Inter se pugnantia (in’-ter-say-pug-nan’-ti-a): Using direct address to reprove someone before an audience, pointing out the contradictions in that person’s character, often between what a person does and says.
Which is it? The Bible or the bile? The dove or the dragon? The carrot or the carving knife? You say, “Love thy neighbor” and then erect a razor sharp nine-foot electric fence. You say, “The dove on silver pinions winged her peaceful way” and then you burn the bird with napalm and sweep it away. You say, “Let us feed hungry bunnies the carrots they adore” and then you rub your rabbit’s foot, heat the iron skillet, and open the refrigerator door.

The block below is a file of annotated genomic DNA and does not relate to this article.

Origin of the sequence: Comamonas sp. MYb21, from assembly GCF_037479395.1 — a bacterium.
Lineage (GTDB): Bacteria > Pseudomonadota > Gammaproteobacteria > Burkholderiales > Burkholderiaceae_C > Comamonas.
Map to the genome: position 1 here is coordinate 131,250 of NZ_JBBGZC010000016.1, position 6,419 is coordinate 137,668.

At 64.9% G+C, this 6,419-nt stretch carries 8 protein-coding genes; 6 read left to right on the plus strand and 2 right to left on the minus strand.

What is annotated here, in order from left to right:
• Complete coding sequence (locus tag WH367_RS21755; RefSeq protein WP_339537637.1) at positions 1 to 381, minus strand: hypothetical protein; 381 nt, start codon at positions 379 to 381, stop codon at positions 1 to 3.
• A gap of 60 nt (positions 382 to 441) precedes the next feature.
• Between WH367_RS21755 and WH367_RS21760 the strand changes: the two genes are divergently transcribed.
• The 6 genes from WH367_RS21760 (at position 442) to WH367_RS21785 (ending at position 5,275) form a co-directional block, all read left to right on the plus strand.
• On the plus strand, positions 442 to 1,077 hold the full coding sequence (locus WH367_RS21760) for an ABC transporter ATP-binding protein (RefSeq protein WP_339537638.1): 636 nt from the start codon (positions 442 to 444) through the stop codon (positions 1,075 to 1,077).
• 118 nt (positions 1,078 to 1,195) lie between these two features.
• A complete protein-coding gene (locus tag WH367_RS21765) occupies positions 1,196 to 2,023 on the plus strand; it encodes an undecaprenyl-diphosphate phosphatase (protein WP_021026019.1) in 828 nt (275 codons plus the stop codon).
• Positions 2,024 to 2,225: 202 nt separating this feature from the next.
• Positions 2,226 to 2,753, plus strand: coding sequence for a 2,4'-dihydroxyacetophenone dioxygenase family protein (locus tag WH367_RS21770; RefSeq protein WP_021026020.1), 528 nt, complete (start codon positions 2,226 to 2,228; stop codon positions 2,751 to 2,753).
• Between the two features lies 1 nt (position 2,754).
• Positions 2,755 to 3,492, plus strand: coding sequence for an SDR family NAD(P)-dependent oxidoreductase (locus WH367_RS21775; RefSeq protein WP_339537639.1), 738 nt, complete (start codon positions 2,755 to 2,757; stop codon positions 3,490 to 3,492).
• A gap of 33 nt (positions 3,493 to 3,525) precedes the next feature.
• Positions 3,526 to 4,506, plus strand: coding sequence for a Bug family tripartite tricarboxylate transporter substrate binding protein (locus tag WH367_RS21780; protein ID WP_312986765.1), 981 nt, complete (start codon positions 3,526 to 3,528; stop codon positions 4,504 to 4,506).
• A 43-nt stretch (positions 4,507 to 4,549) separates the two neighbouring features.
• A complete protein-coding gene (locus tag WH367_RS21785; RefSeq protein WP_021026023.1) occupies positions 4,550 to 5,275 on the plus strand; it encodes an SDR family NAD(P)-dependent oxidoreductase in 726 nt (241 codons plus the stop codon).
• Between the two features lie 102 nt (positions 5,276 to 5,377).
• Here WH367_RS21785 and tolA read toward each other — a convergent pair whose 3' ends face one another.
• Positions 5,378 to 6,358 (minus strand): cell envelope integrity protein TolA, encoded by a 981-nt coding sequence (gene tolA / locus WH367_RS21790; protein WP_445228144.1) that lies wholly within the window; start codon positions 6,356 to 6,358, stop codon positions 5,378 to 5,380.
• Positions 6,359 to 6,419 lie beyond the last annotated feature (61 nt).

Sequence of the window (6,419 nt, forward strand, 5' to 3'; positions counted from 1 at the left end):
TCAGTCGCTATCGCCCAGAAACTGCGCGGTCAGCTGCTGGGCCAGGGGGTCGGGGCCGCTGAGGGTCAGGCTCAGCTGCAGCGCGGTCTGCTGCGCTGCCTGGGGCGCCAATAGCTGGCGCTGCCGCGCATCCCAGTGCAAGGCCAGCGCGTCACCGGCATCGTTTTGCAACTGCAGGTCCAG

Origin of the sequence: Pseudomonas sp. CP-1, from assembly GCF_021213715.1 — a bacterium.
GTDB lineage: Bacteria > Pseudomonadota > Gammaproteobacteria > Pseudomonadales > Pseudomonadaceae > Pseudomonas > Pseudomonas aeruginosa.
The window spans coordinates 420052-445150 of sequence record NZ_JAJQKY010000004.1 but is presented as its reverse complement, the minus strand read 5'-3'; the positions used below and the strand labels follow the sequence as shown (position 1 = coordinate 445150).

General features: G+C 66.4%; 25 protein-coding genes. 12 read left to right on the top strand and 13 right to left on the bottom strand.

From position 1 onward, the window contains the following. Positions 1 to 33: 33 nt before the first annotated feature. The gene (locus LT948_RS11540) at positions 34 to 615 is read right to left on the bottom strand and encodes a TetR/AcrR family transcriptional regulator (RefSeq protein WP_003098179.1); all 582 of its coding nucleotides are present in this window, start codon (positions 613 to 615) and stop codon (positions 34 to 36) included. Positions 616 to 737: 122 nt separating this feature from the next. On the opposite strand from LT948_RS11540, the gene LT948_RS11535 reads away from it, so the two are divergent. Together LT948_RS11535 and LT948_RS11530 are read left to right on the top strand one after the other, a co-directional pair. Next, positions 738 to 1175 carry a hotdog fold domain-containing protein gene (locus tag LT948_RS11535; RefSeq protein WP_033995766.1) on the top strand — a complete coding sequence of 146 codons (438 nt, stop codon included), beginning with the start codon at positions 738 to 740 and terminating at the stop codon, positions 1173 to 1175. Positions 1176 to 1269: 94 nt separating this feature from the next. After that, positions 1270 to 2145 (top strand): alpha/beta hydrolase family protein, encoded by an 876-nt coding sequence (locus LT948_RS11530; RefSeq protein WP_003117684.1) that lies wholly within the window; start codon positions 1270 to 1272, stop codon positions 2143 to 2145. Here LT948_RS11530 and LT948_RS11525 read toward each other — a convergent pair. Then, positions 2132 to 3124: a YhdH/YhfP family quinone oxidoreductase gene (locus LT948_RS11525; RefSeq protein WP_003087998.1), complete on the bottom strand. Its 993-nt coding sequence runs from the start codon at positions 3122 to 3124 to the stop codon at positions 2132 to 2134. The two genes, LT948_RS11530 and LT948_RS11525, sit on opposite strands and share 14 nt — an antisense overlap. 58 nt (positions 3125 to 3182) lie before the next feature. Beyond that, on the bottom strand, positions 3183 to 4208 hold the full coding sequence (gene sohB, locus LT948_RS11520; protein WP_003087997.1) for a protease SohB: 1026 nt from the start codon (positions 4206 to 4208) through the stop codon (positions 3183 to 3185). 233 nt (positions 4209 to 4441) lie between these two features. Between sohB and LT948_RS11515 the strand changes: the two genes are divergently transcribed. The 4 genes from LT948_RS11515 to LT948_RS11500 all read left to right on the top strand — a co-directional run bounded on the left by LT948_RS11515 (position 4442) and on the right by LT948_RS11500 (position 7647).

You remind me of the psychopath who sang love songs when he crushed his victims’ necks. You remind me of the Santa Claus who carried yellow fever in his sack.
Now it’s time to send you home with a smile on your face, a shiny copper slug embedded in your heart, and a marching band playing “Love will tear us apart.”
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Definition courtesy of “Silva Rhetoricae” (rhetoric.byu.edu).